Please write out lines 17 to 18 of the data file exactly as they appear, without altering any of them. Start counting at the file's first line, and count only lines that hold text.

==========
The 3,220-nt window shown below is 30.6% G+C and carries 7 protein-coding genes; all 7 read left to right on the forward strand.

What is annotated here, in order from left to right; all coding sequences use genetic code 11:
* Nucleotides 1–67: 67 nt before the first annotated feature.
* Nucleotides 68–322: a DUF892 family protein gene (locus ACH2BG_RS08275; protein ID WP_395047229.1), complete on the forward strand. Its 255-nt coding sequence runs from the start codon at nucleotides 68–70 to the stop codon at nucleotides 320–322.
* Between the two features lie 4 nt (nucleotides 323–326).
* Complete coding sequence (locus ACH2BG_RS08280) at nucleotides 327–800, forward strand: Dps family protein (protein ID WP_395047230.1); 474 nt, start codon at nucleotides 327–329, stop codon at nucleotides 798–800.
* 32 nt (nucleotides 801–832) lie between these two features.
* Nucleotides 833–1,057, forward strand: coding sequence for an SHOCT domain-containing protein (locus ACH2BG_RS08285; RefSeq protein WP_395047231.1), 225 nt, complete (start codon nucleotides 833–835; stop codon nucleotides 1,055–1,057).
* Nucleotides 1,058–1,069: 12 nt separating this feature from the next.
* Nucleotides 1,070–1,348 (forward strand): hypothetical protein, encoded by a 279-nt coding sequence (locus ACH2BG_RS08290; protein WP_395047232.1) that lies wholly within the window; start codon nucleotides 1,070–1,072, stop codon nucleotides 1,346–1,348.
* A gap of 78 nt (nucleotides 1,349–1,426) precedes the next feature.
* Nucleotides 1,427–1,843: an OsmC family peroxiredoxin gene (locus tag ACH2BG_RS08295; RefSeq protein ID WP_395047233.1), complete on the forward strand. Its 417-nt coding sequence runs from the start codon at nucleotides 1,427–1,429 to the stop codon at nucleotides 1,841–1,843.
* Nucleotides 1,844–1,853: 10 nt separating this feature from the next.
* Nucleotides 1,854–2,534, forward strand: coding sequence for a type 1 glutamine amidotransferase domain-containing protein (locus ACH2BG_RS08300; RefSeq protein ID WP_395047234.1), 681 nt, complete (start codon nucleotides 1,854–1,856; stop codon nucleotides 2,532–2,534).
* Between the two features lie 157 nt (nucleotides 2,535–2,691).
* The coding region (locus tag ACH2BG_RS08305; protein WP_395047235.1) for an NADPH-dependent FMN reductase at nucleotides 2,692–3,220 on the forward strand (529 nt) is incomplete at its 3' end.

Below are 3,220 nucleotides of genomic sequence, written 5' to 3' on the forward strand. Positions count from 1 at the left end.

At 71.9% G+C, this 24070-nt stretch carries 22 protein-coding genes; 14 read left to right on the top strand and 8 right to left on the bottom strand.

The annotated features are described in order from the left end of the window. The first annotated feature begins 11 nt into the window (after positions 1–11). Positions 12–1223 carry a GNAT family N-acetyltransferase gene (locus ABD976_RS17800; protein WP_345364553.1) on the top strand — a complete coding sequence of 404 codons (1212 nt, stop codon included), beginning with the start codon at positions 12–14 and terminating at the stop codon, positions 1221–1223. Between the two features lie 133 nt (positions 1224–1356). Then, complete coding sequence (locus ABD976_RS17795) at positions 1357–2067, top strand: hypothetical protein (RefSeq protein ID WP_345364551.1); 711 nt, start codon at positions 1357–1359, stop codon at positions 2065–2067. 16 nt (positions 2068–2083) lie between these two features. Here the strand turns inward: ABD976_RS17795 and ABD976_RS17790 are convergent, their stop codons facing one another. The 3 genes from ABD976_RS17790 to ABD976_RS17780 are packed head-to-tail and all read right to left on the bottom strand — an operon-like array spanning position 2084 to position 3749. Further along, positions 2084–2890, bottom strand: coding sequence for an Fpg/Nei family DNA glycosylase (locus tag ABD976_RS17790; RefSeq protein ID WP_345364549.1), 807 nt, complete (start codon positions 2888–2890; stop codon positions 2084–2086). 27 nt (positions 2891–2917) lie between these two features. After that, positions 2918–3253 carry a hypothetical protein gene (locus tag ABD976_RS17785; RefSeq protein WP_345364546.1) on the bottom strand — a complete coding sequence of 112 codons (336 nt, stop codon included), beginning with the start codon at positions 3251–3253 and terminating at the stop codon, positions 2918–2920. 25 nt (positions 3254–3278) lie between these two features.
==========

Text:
Below are 3,220 nucleotides of genomic sequence, written 5' to 3' on the forward strand. Positions count from 1 at the left end.

At 71.9% G+C, this 24070-nt stretch carries 22 protein-coding genes; 14 read left to right on the top strand and 8 right to left on the bottom strand.